Ziúr – Cipher [Objects Ltd/Planet µ]Ziúr – Human Life Is Not A Commodity [Objects Ltd/Planet µ]Ziúr – Bud Dallas [Objects Ltd]Ziúr – Fractals [Objects Ltd/Planet µ]Lara Rix-Martin, part of Planet µ boss Mike Paradinas, recently formed the Objects Ltd label to promote the work of female & non-gender-binary electronic producers, and has wasted no time in bringing some brilliant artists to greater prominence. Based in Berlin, Ziúr has released a number of pretty club-ready EPs, as well as running the Boo-Hoo club night that again focuses on non-cis-male artists. Her prior work is excellent (including a more straighforward dance-oriented EP on Deeform on Objects Ltd last year), but it’s wonderful to hear artists branch out in album form, and here were have glitchy-freaky ambient tracks like opener “Human Life Is Not A Commodity”, and many tracks in which the beats are so broken down that no dancefloor would tolerate them. There are also sampled riffs, intense hardstyle & footwork-influenced excursions, and even some emotive r’n’b slipping through. Top notch all the way.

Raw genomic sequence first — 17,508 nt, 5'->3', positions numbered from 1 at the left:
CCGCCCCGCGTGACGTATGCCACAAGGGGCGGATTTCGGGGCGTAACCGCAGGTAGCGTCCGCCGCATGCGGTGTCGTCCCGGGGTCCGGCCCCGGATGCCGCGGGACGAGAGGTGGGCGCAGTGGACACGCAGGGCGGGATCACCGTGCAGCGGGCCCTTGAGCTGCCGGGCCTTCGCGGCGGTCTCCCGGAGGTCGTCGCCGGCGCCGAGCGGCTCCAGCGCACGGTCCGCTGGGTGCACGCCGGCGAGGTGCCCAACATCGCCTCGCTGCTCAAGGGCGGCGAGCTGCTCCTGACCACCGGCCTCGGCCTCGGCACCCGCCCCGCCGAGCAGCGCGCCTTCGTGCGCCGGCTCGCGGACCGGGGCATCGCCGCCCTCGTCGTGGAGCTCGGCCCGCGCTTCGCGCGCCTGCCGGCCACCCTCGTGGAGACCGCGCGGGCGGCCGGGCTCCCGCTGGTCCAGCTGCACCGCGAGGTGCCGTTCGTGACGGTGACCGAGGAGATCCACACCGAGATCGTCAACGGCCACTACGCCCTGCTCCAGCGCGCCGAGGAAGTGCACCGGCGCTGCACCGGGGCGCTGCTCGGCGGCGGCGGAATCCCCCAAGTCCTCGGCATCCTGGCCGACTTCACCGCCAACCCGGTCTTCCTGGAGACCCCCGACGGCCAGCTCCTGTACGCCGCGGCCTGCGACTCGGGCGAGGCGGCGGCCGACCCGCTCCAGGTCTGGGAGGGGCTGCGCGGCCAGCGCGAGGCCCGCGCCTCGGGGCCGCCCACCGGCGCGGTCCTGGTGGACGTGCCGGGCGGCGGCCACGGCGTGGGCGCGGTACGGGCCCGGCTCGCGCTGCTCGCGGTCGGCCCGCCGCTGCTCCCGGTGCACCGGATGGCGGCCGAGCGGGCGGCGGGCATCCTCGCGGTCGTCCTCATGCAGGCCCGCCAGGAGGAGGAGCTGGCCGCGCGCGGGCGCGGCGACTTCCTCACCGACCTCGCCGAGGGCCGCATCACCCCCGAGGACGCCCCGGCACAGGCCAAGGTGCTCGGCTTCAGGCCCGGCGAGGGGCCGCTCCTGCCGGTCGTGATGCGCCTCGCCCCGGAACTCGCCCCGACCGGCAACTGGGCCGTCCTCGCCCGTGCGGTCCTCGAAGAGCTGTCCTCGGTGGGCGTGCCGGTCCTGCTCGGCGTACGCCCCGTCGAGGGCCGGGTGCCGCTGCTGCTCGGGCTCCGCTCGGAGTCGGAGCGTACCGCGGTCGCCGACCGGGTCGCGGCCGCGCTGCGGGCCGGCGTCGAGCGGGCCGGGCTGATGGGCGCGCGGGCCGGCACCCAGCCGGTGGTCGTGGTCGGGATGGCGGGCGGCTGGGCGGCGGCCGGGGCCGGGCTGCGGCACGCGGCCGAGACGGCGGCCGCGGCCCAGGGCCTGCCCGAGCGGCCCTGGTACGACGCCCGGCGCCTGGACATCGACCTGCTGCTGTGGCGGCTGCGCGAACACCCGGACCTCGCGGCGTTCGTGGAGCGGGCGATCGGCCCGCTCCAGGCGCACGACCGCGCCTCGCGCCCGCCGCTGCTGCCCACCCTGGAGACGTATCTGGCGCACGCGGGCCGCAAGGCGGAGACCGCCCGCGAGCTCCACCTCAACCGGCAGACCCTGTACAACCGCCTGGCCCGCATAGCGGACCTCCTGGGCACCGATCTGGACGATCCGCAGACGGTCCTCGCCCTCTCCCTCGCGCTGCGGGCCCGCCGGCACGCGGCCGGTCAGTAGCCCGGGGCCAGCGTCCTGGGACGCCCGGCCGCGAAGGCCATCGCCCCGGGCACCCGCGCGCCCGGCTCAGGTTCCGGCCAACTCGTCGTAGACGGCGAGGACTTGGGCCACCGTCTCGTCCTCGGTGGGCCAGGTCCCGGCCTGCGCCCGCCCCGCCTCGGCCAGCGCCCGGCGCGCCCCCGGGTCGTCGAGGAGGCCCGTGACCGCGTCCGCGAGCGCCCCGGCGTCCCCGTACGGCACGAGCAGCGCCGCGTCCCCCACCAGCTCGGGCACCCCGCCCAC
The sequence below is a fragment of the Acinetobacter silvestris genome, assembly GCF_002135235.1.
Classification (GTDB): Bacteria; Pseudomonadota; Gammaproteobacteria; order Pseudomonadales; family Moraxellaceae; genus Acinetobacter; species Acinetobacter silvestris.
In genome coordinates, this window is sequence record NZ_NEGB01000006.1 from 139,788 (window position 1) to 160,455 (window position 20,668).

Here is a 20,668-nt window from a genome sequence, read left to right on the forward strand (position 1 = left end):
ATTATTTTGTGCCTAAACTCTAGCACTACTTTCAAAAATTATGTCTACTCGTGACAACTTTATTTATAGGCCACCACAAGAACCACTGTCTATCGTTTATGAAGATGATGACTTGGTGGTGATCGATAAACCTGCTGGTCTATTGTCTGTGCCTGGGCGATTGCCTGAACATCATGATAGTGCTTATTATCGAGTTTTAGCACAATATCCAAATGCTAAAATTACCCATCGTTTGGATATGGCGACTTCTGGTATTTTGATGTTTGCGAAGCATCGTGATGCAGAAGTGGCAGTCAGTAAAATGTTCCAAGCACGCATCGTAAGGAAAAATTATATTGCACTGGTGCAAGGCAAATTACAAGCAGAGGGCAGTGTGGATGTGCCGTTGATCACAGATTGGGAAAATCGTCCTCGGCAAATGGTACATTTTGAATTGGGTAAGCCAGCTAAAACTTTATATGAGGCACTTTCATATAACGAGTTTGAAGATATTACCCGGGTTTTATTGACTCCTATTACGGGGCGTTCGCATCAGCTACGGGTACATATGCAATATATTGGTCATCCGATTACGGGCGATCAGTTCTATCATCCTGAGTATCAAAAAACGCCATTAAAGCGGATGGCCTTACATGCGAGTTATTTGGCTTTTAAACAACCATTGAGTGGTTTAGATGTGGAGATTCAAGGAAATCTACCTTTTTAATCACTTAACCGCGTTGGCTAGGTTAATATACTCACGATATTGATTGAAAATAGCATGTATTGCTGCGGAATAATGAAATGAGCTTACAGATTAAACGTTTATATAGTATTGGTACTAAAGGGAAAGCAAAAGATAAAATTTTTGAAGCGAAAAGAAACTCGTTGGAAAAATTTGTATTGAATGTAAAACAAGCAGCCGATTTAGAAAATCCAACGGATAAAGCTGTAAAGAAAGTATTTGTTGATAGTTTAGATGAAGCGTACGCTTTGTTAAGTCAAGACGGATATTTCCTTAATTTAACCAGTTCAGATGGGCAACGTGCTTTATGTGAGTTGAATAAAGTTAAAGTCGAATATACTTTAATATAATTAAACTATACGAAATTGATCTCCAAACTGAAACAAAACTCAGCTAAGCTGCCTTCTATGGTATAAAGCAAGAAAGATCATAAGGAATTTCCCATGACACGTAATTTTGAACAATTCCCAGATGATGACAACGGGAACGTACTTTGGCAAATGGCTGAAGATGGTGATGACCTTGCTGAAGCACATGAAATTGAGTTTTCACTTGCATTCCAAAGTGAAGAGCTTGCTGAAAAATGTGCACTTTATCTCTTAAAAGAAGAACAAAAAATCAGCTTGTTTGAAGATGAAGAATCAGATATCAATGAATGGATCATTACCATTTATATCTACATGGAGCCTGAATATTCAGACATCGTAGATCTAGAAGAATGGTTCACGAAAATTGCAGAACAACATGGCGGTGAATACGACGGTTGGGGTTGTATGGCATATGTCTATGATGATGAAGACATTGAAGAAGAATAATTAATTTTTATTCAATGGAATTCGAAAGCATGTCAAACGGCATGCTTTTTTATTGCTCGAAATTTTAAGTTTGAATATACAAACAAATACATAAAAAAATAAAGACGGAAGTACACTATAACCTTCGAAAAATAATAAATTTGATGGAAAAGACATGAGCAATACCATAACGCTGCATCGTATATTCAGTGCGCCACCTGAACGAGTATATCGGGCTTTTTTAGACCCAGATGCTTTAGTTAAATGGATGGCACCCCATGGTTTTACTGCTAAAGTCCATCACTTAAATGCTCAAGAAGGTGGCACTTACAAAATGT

Brainwaltzera – yamaha Hills  [Film]Brainwaltzera – 10_muddy_puddle Trot [Film]Brainwaltzera – 0Swald trace [-/+2] [Analogical Force]Brainwaltzera – Δlate Hither [ma8ema8mati7s a∫ nap version] [Film]